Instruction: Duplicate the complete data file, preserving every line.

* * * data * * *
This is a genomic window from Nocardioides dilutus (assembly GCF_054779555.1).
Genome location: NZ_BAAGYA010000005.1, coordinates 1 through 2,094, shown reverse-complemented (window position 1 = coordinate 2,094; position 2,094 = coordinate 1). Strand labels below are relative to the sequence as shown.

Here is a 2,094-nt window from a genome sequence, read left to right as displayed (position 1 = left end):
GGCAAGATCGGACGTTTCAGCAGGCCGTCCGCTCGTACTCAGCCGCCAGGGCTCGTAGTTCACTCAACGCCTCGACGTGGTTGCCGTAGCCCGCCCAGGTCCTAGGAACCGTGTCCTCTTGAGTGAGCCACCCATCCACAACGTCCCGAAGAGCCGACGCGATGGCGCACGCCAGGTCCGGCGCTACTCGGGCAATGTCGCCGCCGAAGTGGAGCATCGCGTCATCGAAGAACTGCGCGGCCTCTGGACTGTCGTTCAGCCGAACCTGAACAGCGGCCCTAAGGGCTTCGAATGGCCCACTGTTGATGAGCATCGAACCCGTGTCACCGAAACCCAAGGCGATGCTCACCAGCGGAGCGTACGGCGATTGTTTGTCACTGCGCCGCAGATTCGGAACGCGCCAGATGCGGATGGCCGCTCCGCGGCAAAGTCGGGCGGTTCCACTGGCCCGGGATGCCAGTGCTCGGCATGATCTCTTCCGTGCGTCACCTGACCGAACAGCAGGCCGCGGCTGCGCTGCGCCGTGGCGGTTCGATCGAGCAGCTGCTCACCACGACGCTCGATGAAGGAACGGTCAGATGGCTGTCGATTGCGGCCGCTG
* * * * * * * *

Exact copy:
This is a genomic window from Nocardioides dilutus (assembly GCF_054779555.1).
Genome location: NZ_BAAGYA010000005.1, coordinates 1 through 2,094, shown reverse-complemented (window position 1 = coordinate 2,094; position 2,094 = coordinate 1). Strand labels below are relative to the sequence as shown.

Here is a 2,094-nt window from a genome sequence, read left to right as displayed (position 1 = left end):
GGCAAGATCGGACGTTTCAGCAGGCCGTCCGCTCGTACTCAGCCGCCAGGGCTCGTAGTTCACTCAACGCCTCGACGTGGTTGCCGTAGCCCGCCCAGGTCCTAGGAACCGTGTCCTCTTGAGTGAGCCACCCATCCACAACGTCCCGAAGAGCCGACGCGATGGCGCACGCCAGGTCCGGCGCTACTCGGGCAATGTCGCCGCCGAAGTGGAGCATCGCGTCATCGAAGAACTGCGCGGCCTCTGGACTGTCGTTCAGCCGAACCTGAACAGCGGCCCTAAGGGCTTCGAATGGCCCACTGTTGATGAGCATCGAACCCGTGTCACCGAAACCCAAGGCGATGCTCACCAGCGGAGCGTACGGCGATTGTTTGTCACTGCGCCGCAGATTCGGAACGCGCCAGATGCGGATGGCCGCTCCGCGGCAAAGTCGGGCGGTTCCACTGGCCCGGGATGCCAGTGCTCGGCATGATCTCTTCCGTGCGTCACCTGACCGAACAGCAGGCCGCGGCTGCGCTGCGCCGTGGCGGTTCGATCGAGCAGCTGCTCACCACGACGCTCGATGAAGGAACGGTCAGATGGCTGTCGATTGCGGCCGCTG